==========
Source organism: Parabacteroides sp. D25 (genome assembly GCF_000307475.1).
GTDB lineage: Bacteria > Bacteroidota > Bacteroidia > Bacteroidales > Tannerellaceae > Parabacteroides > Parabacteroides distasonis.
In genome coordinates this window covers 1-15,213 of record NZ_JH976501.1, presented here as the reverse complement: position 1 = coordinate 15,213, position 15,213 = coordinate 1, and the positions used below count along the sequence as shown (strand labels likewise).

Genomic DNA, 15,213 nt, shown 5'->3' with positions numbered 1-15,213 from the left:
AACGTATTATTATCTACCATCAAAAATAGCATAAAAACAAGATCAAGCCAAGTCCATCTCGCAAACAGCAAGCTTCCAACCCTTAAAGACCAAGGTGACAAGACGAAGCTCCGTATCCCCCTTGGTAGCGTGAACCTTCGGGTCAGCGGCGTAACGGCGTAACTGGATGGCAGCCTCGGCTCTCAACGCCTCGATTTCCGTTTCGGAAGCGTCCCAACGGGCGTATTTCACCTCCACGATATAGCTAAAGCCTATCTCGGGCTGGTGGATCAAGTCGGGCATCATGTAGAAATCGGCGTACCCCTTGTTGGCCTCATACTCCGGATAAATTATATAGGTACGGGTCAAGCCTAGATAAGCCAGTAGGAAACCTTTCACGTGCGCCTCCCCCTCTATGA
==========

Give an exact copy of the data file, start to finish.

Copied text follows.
Source organism: Parabacteroides sp. D25 (genome assembly GCF_000307475.1).
GTDB lineage: Bacteria > Bacteroidota > Bacteroidia > Bacteroidales > Tannerellaceae > Parabacteroides > Parabacteroides distasonis.
In genome coordinates this window covers 1-15,213 of record NZ_JH976501.1, presented here as the reverse complement: position 1 = coordinate 15,213, position 15,213 = coordinate 1, and the positions used below count along the sequence as shown (strand labels likewise).

Genomic DNA, 15,213 nt, shown 5'->3' with positions numbered 1-15,213 from the left:
AACGTATTATTATCTACCATCAAAAATAGCATAAAAACAAGATCAAGCCAAGTCCATCTCGCAAACAGCAAGCTTCCAACCCTTAAAGACCAAGGTGACAAGACGAAGCTCCGTATCCCCCTTGGTAGCGTGAACCTTCGGGTCAGCGGCGTAACGGCGTAACTGGATGGCAGCCTCGGCTCTCAACGCCTCGATTTCCGTTTCGGAAGCGTCCCAACGGGCGTATTTCACCTCCACGATATAGCTAAAGCCTATCTCGGGCTGGTGGATCAAGTCGGGCATCATGTAGAAATCGGCGTACCCCTTGTTGGCCTCATACTCCGGATAAATTATATAGGTACGGGTCAAGCCTAGATAAGCCAGTAGGAAACCTTTCACGTGCGCCTCCCCCTCTATGA